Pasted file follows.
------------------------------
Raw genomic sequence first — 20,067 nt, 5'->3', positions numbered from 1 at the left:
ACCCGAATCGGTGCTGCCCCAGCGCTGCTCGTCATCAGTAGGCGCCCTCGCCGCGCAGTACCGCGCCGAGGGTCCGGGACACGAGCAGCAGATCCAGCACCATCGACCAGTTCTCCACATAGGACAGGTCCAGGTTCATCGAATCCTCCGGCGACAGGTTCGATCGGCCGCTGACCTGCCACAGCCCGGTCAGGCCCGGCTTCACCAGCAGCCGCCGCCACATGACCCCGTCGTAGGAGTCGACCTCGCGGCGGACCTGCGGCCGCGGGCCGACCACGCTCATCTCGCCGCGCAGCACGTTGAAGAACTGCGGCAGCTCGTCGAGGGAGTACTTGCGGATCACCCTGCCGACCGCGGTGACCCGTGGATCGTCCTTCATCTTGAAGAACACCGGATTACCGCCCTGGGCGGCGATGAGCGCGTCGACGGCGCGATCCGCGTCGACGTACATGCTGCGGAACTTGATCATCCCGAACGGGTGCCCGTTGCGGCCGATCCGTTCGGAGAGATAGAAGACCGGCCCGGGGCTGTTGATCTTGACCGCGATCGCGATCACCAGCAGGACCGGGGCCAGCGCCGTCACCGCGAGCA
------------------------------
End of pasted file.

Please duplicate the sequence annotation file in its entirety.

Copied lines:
Raw genomic sequence first — 20,067 nt, 5'->3', positions numbered from 1 at the left:
ACCCGAATCGGTGCTGCCCCAGCGCTGCTCGTCATCAGTAGGCGCCCTCGCCGCGCAGTACCGCGCCGAGGGTCCGGGACACGAGCAGCAGATCCAGCACCATCGACCAGTTCTCCACATAGGACAGGTCCAGGTTCATCGAATCCTCCGGCGACAGGTTCGATCGGCCGCTGACCTGCCACAGCCCGGTCAGGCCCGGCTTCACCAGCAGCCGCCGCCACATGACCCCGTCGTAGGAGTCGACCTCGCGGCGGACCTGCGGCCGCGGGCCGACCACGCTCATCTCGCCGCGCAGCACGTTGAAGAACTGCGGCAGCTCGTCGAGGGAGTACTTGCGGATCACCCTGCCGACCGCGGTGACCCGTGGATCGTCCTTCATCTTGAAGAACACCGGATTACCGCCCTGGGCGGCGATGAGCGCGTCGACGGCGCGATCCGCGTCGACGTACATGCTGCGGAACTTGATCATCCCGAACGGGTGCCCGTTGCGGCCGATCCGTTCGGAGAGATAGAAGACCGGCCCGGGGCTGTTGATCTTGACCGCGATCGCGATCACCAGCAGGACCGGGGCCAGCGCCGTCACCGCGAGCA